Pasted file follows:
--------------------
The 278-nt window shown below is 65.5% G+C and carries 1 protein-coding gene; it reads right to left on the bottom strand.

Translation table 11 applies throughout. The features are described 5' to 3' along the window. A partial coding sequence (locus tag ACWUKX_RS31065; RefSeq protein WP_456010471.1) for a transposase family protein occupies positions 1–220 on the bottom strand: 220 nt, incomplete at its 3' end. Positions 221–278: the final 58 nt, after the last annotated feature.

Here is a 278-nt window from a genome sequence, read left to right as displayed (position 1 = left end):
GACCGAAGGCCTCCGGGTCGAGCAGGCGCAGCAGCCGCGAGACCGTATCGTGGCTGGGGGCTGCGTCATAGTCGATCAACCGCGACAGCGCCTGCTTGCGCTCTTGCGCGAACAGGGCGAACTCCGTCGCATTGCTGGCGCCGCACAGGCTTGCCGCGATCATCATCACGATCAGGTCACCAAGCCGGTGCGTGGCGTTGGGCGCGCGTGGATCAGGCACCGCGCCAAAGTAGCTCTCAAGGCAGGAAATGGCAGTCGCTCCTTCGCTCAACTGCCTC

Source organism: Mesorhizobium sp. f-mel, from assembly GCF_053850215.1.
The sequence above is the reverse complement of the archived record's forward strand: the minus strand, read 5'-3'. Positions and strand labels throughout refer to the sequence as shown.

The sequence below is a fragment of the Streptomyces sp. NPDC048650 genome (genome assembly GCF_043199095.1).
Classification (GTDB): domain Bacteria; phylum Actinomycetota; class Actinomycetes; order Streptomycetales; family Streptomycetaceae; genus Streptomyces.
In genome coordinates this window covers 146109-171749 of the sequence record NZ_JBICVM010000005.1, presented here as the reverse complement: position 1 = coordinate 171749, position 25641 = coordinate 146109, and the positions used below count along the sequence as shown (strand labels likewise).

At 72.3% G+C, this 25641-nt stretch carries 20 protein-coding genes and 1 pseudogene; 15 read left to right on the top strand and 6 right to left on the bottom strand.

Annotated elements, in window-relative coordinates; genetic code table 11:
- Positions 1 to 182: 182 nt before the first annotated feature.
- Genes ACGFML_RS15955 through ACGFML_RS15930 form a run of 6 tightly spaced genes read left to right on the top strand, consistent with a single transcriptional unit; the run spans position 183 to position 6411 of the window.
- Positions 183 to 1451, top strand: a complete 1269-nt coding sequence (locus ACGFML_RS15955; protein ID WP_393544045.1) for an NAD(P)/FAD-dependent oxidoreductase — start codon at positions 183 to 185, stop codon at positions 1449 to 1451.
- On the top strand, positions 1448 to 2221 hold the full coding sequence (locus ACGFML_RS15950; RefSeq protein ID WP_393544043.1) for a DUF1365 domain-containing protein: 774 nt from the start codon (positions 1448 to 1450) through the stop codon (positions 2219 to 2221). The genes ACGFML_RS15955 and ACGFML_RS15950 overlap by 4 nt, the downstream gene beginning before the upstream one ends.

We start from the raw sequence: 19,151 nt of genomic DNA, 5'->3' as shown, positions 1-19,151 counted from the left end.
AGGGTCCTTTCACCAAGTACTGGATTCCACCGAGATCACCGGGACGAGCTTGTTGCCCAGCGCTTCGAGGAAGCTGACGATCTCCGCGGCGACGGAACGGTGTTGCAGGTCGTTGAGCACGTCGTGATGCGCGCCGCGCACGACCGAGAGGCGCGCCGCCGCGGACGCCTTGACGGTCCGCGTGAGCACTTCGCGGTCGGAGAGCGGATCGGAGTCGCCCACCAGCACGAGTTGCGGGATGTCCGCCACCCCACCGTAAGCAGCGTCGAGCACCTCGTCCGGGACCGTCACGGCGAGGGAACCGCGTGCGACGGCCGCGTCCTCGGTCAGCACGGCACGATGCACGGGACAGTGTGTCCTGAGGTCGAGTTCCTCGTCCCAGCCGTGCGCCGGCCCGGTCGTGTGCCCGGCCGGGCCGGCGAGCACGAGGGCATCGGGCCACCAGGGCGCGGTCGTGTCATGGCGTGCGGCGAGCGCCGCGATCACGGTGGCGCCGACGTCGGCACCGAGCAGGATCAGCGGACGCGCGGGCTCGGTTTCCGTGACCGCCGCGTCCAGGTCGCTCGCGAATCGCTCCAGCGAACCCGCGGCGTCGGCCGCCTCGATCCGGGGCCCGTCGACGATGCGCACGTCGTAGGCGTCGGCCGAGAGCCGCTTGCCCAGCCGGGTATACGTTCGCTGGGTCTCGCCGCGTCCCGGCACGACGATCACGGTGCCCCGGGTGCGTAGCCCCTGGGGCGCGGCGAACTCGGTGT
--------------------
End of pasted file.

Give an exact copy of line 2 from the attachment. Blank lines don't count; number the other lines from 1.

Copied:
Translation table 11 applies throughout. The features are described 5' to 3' along the window. A partial coding sequence (locus tag ACWUKX_RS31065; RefSeq protein WP_456010471.1) for a transposase family protein occupies positions 1–220 on the bottom strand: 220 nt, incomplete at its 3' end. Positions 221–278: the final 58 nt, after the last annotated feature.